Meta-analysis suggests cognitive behavioural therapy is effective in postnatal depression

  • Huang L & al.
  • PLoS ONE
  • 1 Jan 2018

  • from Sarfaroj Khan
  • Clinical Summaries
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Takeaway

  • Cognitive behavioral therapy (CBT) improved the symptoms and progression of postnatal depression compared with usual care, home visiting, waitlist control or other conventional treatment.

Why this matters

  • High-quality randomised controlled clinical trials are needed to confirm the findings.

Study design

  • Meta-analysis of 20 randomised controlled trials including 3623 participants with postnatal depression compared CBT with the control group (usual care, home visiting, waitlist control or other conventional treatment).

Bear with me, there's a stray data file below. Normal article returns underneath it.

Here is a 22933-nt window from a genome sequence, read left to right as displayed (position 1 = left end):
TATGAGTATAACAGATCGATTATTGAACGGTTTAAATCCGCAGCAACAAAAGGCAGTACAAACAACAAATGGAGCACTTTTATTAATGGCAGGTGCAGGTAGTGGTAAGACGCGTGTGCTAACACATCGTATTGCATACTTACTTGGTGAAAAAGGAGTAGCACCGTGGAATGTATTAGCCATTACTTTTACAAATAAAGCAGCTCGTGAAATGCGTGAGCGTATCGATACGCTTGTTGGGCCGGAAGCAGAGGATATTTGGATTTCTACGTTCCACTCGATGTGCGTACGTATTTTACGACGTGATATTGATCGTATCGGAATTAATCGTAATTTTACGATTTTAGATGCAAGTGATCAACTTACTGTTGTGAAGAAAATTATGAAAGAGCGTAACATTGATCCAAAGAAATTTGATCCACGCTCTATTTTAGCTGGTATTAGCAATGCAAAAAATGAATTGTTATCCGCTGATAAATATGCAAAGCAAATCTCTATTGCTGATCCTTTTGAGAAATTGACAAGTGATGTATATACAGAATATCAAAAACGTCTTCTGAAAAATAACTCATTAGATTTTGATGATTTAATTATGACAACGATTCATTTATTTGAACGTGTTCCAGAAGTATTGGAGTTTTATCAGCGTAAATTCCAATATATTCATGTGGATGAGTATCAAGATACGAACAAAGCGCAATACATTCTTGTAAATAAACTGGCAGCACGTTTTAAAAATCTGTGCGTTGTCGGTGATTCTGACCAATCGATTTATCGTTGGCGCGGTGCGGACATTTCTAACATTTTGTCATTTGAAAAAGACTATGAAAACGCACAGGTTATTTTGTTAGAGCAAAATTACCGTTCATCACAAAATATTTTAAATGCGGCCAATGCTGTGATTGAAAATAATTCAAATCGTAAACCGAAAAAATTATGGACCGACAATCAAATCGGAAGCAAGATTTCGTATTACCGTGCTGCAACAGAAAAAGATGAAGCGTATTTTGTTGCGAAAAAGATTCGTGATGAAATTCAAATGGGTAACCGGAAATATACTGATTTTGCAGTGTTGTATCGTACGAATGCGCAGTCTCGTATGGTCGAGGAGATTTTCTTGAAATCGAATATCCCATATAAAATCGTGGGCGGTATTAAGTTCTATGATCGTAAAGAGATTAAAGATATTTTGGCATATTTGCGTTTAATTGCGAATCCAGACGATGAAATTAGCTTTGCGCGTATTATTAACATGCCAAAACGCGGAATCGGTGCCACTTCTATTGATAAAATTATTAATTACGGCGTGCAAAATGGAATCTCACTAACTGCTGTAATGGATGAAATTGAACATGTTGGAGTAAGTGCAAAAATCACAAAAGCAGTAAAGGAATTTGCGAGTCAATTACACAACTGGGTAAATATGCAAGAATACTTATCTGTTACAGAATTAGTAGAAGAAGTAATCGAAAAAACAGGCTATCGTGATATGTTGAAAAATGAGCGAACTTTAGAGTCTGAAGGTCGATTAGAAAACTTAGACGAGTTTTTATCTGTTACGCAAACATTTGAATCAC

• Funding: None.

Key results

  • CBT significantly improved Edinburgh Postnatal Depression Scale (EPDS) score vs control group in both short-term (standardised mean difference [SMD], −2.86; P<.05 and long-term p>
  • CBT significantly improved short-term (MD, −6.30; P<.05 and long-term p scores of beck depression inventory.>
  • Sub-group analysis:
    • In-home CBT significantly reduced in short-term (SMD, −0.97; P<.01 and long-term p epds.>
    • Telephone-based therapy also showed a significant reduction in short-term (SMD, −7.50; 95% CI, −8.06 to −6.94) and long-term (SMD, −2.62; 95% CI, −2.89 to −2.35) EPDS.
  • The number of women cured of postnatal depression was significantly higher in CBT vs control group in short-term (OR, 6.57; P<.05 and long-term p>

Limitations

  • Heterogeneity across studies.